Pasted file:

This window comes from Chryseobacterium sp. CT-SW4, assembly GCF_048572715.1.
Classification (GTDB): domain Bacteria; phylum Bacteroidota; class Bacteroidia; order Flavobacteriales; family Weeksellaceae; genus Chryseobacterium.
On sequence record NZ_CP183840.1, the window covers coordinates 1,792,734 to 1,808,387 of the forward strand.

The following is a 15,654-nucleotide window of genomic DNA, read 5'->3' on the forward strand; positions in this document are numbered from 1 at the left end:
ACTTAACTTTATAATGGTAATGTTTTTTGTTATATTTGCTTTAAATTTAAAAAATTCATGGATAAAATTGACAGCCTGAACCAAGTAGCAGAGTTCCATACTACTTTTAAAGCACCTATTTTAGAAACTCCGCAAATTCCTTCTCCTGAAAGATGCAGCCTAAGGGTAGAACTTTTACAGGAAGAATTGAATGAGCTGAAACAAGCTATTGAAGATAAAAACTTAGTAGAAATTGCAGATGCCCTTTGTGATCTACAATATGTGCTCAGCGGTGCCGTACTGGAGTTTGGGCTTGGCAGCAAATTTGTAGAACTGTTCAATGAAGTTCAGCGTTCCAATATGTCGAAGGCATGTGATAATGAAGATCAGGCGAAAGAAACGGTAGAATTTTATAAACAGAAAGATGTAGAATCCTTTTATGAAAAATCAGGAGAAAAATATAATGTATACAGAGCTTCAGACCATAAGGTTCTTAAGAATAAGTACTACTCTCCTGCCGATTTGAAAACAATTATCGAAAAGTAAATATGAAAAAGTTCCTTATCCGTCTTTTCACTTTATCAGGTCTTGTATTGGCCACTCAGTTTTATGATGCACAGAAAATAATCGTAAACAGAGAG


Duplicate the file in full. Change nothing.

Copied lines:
This window comes from Chryseobacterium sp. CT-SW4, assembly GCF_048572715.1.
Classification (GTDB): domain Bacteria; phylum Bacteroidota; class Bacteroidia; order Flavobacteriales; family Weeksellaceae; genus Chryseobacterium.
On sequence record NZ_CP183840.1, the window covers coordinates 1,792,734 to 1,808,387 of the forward strand.

The following is a 15,654-nucleotide window of genomic DNA, read 5'->3' on the forward strand; positions in this document are numbered from 1 at the left end:
ACTTAACTTTATAATGGTAATGTTTTTTGTTATATTTGCTTTAAATTTAAAAAATTCATGGATAAAATTGACAGCCTGAACCAAGTAGCAGAGTTCCATACTACTTTTAAAGCACCTATTTTAGAAACTCCGCAAATTCCTTCTCCTGAAAGATGCAGCCTAAGGGTAGAACTTTTACAGGAAGAATTGAATGAGCTGAAACAAGCTATTGAAGATAAAAACTTAGTAGAAATTGCAGATGCCCTTTGTGATCTACAATATGTGCTCAGCGGTGCCGTACTGGAGTTTGGGCTTGGCAGCAAATTTGTAGAACTGTTCAATGAAGTTCAGCGTTCCAATATGTCGAAGGCATGTGATAATGAAGATCAGGCGAAAGAAACGGTAGAATTTTATAAACAGAAAGATGTAGAATCCTTTTATGAAAAATCAGGAGAAAAATATAATGTATACAGAGCTTCAGACCATAAGGTTCTTAAGAATAAGTACTACTCTCCTGCCGATTTGAAAACAATTATCGAAAAGTAAATATGAAAAAGTTCCTTATCCGTCTTTTCACTTTATCAGGTCTTGTATTGGCCACTCAGTTTTATGATGCACAGAAAATAATCGTAAACAGAGAG